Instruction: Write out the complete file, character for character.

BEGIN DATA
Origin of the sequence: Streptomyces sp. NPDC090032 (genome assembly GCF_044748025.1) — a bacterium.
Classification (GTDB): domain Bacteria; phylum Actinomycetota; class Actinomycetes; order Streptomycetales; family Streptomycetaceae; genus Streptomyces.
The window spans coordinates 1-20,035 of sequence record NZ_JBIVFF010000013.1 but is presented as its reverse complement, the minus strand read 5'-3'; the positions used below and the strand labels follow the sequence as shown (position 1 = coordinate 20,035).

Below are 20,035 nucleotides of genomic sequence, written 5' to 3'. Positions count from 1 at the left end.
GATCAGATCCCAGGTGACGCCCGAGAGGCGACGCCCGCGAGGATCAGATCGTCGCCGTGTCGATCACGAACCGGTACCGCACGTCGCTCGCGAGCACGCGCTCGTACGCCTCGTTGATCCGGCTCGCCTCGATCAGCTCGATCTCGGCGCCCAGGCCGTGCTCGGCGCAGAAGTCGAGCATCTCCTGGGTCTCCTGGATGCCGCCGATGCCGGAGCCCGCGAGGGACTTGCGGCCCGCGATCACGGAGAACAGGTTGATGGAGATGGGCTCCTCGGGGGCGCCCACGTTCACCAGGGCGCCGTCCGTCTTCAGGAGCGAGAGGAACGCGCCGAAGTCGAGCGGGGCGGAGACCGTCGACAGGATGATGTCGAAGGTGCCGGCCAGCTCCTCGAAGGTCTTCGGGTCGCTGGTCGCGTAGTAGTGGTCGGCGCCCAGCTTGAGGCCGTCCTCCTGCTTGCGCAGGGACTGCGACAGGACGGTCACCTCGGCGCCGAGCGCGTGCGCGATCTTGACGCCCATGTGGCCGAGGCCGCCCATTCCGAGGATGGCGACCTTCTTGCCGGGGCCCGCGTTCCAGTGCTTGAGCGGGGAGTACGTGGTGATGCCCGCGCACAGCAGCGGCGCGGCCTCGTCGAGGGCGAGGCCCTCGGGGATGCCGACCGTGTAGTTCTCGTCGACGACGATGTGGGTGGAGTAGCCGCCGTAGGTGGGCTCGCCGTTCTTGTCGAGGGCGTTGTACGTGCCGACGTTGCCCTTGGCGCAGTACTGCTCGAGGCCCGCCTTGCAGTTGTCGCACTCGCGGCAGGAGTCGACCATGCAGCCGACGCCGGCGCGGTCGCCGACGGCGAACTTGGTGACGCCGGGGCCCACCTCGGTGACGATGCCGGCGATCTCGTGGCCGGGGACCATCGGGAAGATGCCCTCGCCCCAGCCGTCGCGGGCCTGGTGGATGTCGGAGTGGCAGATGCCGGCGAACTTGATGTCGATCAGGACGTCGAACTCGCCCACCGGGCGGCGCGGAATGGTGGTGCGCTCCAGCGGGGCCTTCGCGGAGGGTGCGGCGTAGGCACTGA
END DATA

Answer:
Origin of the sequence: Streptomyces sp. NPDC090032 (genome assembly GCF_044748025.1) — a bacterium.
Classification (GTDB): domain Bacteria; phylum Actinomycetota; class Actinomycetes; order Streptomycetales; family Streptomycetaceae; genus Streptomyces.
The window spans coordinates 1-20,035 of sequence record NZ_JBIVFF010000013.1 but is presented as its reverse complement, the minus strand read 5'-3'; the positions used below and the strand labels follow the sequence as shown (position 1 = coordinate 20,035).

Below are 20,035 nucleotides of genomic sequence, written 5' to 3'. Positions count from 1 at the left end.
GATCAGATCCCAGGTGACGCCCGAGAGGCGACGCCCGCGAGGATCAGATCGTCGCCGTGTCGATCACGAACCGGTACCGCACGTCGCTCGCGAGCACGCGCTCGTACGCCTCGTTGATCCGGCTCGCCTCGATCAGCTCGATCTCGGCGCCCAGGCCGTGCTCGGCGCAGAAGTCGAGCATCTCCTGGGTCTCCTGGATGCCGCCGATGCCGGAGCCCGCGAGGGACTTGCGGCCCGCGATCACGGAGAACAGGTTGATGGAGATGGGCTCCTCGGGGGCGCCCACGTTCACCAGGGCGCCGTCCGTCTTCAGGAGCGAGAGGAACGCGCCGAAGTCGAGCGGGGCGGAGACCGTCGACAGGATGATGTCGAAGGTGCCGGCCAGCTCCTCGAAGGTCTTCGGGTCGCTGGTCGCGTAGTAGTGGTCGGCGCCCAGCTTGAGGCCGTCCTCCTGCTTGCGCAGGGACTGCGACAGGACGGTCACCTCGGCGCCGAGCGCGTGCGCGATCTTGACGCCCATGTGGCCGAGGCCGCCCATTCCGAGGATGGCGACCTTCTTGCCGGGGCCCGCGTTCCAGTGCTTGAGCGGGGAGTACGTGGTGATGCCCGCGCACAGCAGCGGCGCGGCCTCGTCGAGGGCGAGGCCCTCGGGGATGCCGACCGTGTAGTTCTCGTCGACGACGATGTGGGTGGAGTAGCCGCCGTAGGTGGGCTCGCCGTTCTTGTCGAGGGCGTTGTACGTGCCGACGTTGCCCTTGGCGCAGTACTGCTCGAGGCCCGCCTTGCAGTTGTCGCACTCGCGGCAGGAGTCGACCATGCAGCCGACGCCGGCGCGGTCGCCGACGGCGAACTTGGTGACGCCGGGGCCCACCTCGGTGACGATGCCGGCGATCTCGTGGCCGGGGACCATCGGGAAGATGCCCTCGCCCCAGCCGTCGCGGGCCTGGTGGATGTCGGAGTGGCAGATGCCGGCGAACTTGATGTCGATCAGGACGTCGAACTCGCCCACCGGGCGGCGCGGAATGGTGGTGCGCTCCAGCGGGGCCTTCGCGGAGGGTGCGGCGTAGGCACTGA